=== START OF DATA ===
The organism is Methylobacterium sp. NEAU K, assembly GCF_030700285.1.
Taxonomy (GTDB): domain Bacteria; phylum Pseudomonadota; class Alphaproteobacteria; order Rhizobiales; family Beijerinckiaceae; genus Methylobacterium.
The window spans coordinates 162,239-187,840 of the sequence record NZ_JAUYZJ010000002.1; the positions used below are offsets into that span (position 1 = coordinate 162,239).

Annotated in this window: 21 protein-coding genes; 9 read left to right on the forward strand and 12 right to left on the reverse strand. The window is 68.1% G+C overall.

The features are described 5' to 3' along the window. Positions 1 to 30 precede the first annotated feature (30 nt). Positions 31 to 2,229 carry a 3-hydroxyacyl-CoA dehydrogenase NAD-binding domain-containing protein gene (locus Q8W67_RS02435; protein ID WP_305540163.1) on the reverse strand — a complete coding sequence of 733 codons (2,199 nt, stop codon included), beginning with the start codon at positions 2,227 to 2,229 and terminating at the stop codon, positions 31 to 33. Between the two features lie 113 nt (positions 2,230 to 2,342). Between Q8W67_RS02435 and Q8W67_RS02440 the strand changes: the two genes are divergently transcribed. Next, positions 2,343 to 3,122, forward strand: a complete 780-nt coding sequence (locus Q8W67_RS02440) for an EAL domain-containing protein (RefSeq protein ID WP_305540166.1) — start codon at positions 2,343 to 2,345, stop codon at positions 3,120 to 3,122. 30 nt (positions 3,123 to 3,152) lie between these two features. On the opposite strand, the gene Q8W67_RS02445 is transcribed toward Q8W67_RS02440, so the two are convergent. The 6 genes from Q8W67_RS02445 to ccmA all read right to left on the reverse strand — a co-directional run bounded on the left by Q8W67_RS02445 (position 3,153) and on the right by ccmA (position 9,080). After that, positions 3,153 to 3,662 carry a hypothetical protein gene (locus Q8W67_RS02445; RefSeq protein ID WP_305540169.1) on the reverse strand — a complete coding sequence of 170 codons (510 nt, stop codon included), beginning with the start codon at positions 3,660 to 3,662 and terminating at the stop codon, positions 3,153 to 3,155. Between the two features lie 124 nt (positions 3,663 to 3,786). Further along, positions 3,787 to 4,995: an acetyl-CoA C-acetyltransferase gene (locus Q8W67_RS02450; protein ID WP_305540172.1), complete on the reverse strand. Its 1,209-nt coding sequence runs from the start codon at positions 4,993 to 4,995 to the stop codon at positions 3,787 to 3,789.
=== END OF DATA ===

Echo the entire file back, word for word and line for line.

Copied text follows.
The organism is Methylobacterium sp. NEAU K, assembly GCF_030700285.1.
Taxonomy (GTDB): domain Bacteria; phylum Pseudomonadota; class Alphaproteobacteria; order Rhizobiales; family Beijerinckiaceae; genus Methylobacterium.
The window spans coordinates 162,239-187,840 of the sequence record NZ_JAUYZJ010000002.1; the positions used below are offsets into that span (position 1 = coordinate 162,239).

Annotated in this window: 21 protein-coding genes; 9 read left to right on the forward strand and 12 right to left on the reverse strand. The window is 68.1% G+C overall.

The features are described 5' to 3' along the window. Positions 1 to 30 precede the first annotated feature (30 nt). Positions 31 to 2,229 carry a 3-hydroxyacyl-CoA dehydrogenase NAD-binding domain-containing protein gene (locus Q8W67_RS02435; protein ID WP_305540163.1) on the reverse strand — a complete coding sequence of 733 codons (2,199 nt, stop codon included), beginning with the start codon at positions 2,227 to 2,229 and terminating at the stop codon, positions 31 to 33. Between the two features lie 113 nt (positions 2,230 to 2,342). Between Q8W67_RS02435 and Q8W67_RS02440 the strand changes: the two genes are divergently transcribed. Next, positions 2,343 to 3,122, forward strand: a complete 780-nt coding sequence (locus Q8W67_RS02440) for an EAL domain-containing protein (RefSeq protein ID WP_305540166.1) — start codon at positions 2,343 to 2,345, stop codon at positions 3,120 to 3,122. 30 nt (positions 3,123 to 3,152) lie between these two features. On the opposite strand, the gene Q8W67_RS02445 is transcribed toward Q8W67_RS02440, so the two are convergent. The 6 genes from Q8W67_RS02445 to ccmA all read right to left on the reverse strand — a co-directional run bounded on the left by Q8W67_RS02445 (position 3,153) and on the right by ccmA (position 9,080). After that, positions 3,153 to 3,662 carry a hypothetical protein gene (locus Q8W67_RS02445; RefSeq protein ID WP_305540169.1) on the reverse strand — a complete coding sequence of 170 codons (510 nt, stop codon included), beginning with the start codon at positions 3,660 to 3,662 and terminating at the stop codon, positions 3,153 to 3,155. Between the two features lie 124 nt (positions 3,663 to 3,786). Further along, positions 3,787 to 4,995: an acetyl-CoA C-acetyltransferase gene (locus Q8W67_RS02450; protein ID WP_305540172.1), complete on the reverse strand. Its 1,209-nt coding sequence runs from the start codon at positions 4,993 to 4,995 to the stop codon at positions 3,787 to 3,789.